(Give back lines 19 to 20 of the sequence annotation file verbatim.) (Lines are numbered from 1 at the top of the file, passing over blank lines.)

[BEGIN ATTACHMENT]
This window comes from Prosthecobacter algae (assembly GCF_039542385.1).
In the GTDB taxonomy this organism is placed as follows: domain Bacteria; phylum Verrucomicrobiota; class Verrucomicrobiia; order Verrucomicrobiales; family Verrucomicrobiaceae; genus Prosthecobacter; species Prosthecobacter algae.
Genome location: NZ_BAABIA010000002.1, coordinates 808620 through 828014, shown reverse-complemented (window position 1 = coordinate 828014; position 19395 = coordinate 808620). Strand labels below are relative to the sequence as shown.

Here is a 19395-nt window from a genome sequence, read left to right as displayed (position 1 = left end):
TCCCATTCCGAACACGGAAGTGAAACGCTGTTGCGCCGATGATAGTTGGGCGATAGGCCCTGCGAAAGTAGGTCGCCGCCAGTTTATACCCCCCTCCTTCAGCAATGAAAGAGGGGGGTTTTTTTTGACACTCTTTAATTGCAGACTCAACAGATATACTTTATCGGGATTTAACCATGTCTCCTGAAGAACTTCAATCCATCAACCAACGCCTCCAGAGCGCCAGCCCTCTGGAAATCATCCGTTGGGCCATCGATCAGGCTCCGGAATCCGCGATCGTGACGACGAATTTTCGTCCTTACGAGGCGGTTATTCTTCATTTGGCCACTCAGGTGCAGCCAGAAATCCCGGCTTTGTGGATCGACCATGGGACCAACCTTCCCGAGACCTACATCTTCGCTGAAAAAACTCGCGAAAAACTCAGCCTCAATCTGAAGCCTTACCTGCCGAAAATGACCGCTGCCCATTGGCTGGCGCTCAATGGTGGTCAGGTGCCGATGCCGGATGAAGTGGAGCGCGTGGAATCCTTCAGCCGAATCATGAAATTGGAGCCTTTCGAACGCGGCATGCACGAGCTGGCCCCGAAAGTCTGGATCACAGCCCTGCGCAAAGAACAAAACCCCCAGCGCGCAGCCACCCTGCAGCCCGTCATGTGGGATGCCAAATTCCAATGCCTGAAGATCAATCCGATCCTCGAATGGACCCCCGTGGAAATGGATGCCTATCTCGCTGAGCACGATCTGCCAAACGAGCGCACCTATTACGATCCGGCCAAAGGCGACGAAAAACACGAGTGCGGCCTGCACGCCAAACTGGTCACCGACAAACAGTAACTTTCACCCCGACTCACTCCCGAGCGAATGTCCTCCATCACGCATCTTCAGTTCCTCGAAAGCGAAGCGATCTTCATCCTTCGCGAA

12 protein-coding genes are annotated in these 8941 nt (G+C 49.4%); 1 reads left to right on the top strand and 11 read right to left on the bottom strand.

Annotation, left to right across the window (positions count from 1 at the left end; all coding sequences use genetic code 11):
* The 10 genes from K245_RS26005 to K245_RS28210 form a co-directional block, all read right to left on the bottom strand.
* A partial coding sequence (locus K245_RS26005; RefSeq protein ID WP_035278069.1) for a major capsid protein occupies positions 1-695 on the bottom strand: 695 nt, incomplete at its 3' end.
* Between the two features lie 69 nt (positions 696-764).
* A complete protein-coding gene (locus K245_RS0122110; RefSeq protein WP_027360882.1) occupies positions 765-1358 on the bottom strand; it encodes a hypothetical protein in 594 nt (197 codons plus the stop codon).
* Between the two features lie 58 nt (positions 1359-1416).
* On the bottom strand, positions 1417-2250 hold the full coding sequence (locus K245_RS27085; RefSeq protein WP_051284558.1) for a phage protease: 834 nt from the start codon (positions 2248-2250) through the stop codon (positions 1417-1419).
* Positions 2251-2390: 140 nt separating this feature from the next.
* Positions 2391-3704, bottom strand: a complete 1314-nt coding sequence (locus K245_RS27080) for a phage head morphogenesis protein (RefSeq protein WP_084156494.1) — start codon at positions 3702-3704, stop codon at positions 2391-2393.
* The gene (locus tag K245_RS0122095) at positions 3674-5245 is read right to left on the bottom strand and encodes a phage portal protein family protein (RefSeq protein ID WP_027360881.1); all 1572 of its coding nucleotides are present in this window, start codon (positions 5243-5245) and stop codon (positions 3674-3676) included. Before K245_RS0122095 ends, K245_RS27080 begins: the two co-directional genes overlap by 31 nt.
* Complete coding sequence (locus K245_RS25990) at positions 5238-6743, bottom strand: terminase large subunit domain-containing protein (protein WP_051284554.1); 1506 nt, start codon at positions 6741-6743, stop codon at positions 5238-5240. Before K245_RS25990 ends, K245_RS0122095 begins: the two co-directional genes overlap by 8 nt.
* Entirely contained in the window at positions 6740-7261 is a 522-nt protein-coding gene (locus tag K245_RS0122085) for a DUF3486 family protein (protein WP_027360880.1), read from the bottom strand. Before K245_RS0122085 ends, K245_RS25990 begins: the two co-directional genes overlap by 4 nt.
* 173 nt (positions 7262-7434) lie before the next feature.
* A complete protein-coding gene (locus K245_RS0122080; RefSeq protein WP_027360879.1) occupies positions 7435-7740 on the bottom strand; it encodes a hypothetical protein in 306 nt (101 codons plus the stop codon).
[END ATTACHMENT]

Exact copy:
* 173 nt (positions 7262-7434) lie before the next feature.
* A complete protein-coding gene (locus K245_RS0122080; RefSeq protein WP_027360879.1) occupies positions 7435-7740 on the bottom strand; it encodes a hypothetical protein in 306 nt (101 codons plus the stop codon).